“On the way out, confided in Bonnard for the first time about my love. Sad.”
– From the diary of Edouard Vuillard quoted in Vuillard, Master of the Intimate Interior (52)
The first Edourad Vuillard painting I ever saw was The Suitor (Interior with Work Table) since that time, I have been smitten. I immediately liked his work, but really only considered it carefully after having a conversation with my daughter about a painting problem she had been trying to resolve concerning her backrounds. I sent her images of his work as an example of someone who painted every aspect and surface with the same attention as one would normally reserve for the figure. My daughter loves printmaking and one of the fabulous things about these turn of the century artists was their appreciation and respectful co-opting of Chinese and Japanese prints. Vuillard’s aggressive patterns belie his quite themes and the tension is exhilarating. The fact that most of the faces of his figures are monotone abstractions make his backgrounds essential to the mood of the painting and the visages of his models become symbolic universalism.
The Gaugin-like emotionality of his work is wonderful, but the thing that I never tire of thinking about is photography’s influence on artists of this time. Vuillard often used a photographic-like close cropping of his view, not to create a sense of claustrophobia, but rather to enhance the intimacy of the room. His paintings have a feel of a scene, set for the stage, and he was in fact one of the first artist to design sets for the theater. His images bask in a quality of serenity, and yet the bustle and complexity of life are expressed within his signature style of tight floral patterning.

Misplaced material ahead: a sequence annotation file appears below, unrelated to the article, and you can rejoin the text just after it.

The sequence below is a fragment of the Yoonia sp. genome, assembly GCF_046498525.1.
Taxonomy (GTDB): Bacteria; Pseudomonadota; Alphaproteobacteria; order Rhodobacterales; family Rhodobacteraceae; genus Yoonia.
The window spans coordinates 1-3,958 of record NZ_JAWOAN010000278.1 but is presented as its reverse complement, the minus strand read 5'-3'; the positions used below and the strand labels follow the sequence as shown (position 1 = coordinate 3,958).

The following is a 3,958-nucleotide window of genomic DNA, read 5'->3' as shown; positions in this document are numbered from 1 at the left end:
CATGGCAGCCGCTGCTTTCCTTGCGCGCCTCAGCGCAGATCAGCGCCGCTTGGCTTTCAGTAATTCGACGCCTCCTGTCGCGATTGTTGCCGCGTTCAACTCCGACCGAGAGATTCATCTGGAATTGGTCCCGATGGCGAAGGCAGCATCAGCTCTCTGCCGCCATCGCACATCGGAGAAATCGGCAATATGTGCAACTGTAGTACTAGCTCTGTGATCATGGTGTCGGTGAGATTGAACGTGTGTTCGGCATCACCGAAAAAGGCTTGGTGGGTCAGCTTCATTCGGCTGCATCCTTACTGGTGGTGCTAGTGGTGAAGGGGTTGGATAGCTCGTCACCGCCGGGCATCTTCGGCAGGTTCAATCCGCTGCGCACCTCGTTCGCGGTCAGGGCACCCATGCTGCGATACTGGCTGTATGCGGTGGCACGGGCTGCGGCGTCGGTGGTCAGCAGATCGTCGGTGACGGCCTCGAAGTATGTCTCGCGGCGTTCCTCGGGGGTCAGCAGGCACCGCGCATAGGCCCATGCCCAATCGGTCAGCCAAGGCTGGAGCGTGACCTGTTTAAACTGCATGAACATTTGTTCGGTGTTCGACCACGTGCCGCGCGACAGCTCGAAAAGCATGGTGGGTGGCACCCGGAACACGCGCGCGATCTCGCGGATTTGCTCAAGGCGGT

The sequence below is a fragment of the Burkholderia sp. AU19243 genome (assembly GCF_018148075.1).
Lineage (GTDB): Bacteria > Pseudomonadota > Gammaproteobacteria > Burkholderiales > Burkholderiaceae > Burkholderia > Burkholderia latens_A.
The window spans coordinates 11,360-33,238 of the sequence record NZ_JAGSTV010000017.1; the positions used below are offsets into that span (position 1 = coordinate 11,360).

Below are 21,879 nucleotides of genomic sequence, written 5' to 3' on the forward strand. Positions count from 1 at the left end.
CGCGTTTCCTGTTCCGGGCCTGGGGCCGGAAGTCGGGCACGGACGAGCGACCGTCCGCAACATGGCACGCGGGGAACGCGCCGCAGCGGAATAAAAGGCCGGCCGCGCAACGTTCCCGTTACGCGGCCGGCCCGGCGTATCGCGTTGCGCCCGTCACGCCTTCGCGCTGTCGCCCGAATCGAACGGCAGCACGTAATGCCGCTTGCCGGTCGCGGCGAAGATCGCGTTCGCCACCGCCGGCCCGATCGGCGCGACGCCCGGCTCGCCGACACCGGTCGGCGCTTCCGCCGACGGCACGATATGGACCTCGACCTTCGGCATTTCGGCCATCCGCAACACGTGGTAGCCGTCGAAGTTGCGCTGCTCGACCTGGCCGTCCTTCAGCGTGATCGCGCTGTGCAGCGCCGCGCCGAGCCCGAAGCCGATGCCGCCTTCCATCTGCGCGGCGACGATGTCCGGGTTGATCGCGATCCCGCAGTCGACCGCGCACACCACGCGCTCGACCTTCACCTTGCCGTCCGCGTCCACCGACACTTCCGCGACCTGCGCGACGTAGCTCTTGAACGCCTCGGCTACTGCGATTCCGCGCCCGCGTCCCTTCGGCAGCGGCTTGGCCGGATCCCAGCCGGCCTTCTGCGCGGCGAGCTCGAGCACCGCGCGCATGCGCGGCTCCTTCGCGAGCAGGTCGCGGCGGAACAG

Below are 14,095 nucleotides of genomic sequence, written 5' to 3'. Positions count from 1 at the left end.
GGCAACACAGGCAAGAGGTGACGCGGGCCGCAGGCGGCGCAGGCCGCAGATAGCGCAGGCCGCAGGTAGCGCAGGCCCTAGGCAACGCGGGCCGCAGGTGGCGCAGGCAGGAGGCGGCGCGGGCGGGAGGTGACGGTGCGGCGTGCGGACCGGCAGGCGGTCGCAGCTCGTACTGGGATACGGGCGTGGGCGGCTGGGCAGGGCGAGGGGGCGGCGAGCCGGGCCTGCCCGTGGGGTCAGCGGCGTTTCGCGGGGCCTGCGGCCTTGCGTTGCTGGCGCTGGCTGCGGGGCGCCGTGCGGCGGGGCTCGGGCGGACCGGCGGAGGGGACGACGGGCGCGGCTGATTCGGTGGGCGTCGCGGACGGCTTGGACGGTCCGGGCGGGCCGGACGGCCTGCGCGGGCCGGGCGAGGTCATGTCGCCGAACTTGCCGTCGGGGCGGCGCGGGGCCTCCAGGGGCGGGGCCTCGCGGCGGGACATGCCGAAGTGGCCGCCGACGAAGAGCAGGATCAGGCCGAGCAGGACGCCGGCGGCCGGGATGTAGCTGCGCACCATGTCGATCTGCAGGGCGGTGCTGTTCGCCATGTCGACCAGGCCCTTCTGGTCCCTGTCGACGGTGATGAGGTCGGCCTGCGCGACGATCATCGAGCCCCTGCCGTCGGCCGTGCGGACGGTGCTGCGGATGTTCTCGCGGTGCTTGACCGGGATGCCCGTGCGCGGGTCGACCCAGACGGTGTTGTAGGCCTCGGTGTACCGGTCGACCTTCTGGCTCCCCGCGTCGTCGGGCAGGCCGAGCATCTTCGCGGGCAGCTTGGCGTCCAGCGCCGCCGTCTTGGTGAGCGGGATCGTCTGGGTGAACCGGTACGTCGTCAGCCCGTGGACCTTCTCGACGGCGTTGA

Vuillard was involved in a secret organization called The Nabi (Hebrew for prophet) in which the occult and matters of spirituality were a source of inspiration. A focus on the ideas and connotations of decoration and design particularly interested The Nabi, and in Vuillard’s work there is a mystical quality to his patterning. Whereas Gaugin’s symbolism created magical scenes of paradisaical “primitive” societies, Vuillard transported the Fauvist magical into the realm of the mundane.
With my new found interest, I was thrilled upon seeing so many of his paintings recently at the Yale Gallery. I brought my very old client to the gallery. We had walked the entire floor and she was tired by the time we got to the Vuillards. She sat on the bench and we spent some time looking at the paintings. Finally she pointed to The Thread and said to me, “That’s how you look when you are doing my sewing.”
The design of his compositions, the push and pull between his use of bright colors and muted tones, strong lines and micro details, entropy and order, as well as the general domestic themes of his paintings all work to captivate me. There is a feeling that his work exudes deeply connecting me to all that is good, yet often lonely and sober, in my world of intense domesticity. Vuillard breaks my heart just a little bit.
The relationships between the people of his paintings as well as between the space and activity are imbued with life and within the life of the painting is a profound feeling of what a friend of mine and I like to refer to as UPR: that hilariously overly-fussy psychological term- unconditional positive response. In other words- love.
“[Vuillard] is the most personal, the most intimate of storytellers. I know few pictures which bring the observer so directly into conversation with the artist. I think it must be because his brush never breaks free of the motion which guides it; the outer world, for Vuillard, is always a pretext, an adjustable means of expression.” – André Gide quoted in Vuillard, Master of the Intimate Interior by Guy Cogeval